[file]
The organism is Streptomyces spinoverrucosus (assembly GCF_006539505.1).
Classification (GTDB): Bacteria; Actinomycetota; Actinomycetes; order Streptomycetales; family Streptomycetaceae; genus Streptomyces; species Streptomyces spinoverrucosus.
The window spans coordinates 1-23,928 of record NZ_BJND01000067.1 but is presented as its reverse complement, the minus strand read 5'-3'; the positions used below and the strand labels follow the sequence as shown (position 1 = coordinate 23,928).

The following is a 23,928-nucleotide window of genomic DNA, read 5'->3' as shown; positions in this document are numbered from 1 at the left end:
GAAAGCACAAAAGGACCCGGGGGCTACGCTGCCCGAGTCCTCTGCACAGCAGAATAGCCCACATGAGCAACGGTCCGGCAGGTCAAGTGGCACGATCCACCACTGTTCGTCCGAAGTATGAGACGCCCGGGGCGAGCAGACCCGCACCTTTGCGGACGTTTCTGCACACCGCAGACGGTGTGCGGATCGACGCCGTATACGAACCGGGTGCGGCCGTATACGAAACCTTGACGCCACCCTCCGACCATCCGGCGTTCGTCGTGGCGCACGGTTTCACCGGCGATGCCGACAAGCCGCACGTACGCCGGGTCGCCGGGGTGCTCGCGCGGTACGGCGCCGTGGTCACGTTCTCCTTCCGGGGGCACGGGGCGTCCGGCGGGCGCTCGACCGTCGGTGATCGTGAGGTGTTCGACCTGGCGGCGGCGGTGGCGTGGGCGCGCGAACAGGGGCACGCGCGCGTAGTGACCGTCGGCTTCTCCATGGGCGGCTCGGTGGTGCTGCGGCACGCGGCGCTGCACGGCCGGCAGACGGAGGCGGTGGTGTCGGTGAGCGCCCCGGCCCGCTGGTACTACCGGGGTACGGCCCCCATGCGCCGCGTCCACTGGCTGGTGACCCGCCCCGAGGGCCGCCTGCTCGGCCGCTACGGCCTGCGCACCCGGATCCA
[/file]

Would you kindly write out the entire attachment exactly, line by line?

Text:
The organism is Streptomyces spinoverrucosus (assembly GCF_006539505.1).
Classification (GTDB): Bacteria; Actinomycetota; Actinomycetes; order Streptomycetales; family Streptomycetaceae; genus Streptomyces; species Streptomyces spinoverrucosus.
The window spans coordinates 1-23,928 of record NZ_BJND01000067.1 but is presented as its reverse complement, the minus strand read 5'-3'; the positions used below and the strand labels follow the sequence as shown (position 1 = coordinate 23,928).

The following is a 23,928-nucleotide window of genomic DNA, read 5'->3' as shown; positions in this document are numbered from 1 at the left end:
GAAAGCACAAAAGGACCCGGGGGCTACGCTGCCCGAGTCCTCTGCACAGCAGAATAGCCCACATGAGCAACGGTCCGGCAGGTCAAGTGGCACGATCCACCACTGTTCGTCCGAAGTATGAGACGCCCGGGGCGAGCAGACCCGCACCTTTGCGGACGTTTCTGCACACCGCAGACGGTGTGCGGATCGACGCCGTATACGAACCGGGTGCGGCCGTATACGAAACCTTGACGCCACCCTCCGACCATCCGGCGTTCGTCGTGGCGCACGGTTTCACCGGCGATGCCGACAAGCCGCACGTACGCCGGGTCGCCGGGGTGCTCGCGCGGTACGGCGCCGTGGTCACGTTCTCCTTCCGGGGGCACGGGGCGTCCGGCGGGCGCTCGACCGTCGGTGATCGTGAGGTGTTCGACCTGGCGGCGGCGGTGGCGTGGGCGCGCGAACAGGGGCACGCGCGCGTAGTGACCGTCGGCTTCTCCATGGGCGGCTCGGTGGTGCTGCGGCACGCGGCGCTGCACGGCCGGCAGACGGAGGCGGTGGTGTCGGTGAGCGCCCCGGCCCGCTGGTACTACCGGGGTACGGCCCCCATGCGCCGCGTCCACTGGCTGGTGACCCGCCCCGAGGGCCGCCTGCTCGGCCGCTACGGCCTGCGCACCCGGATCCA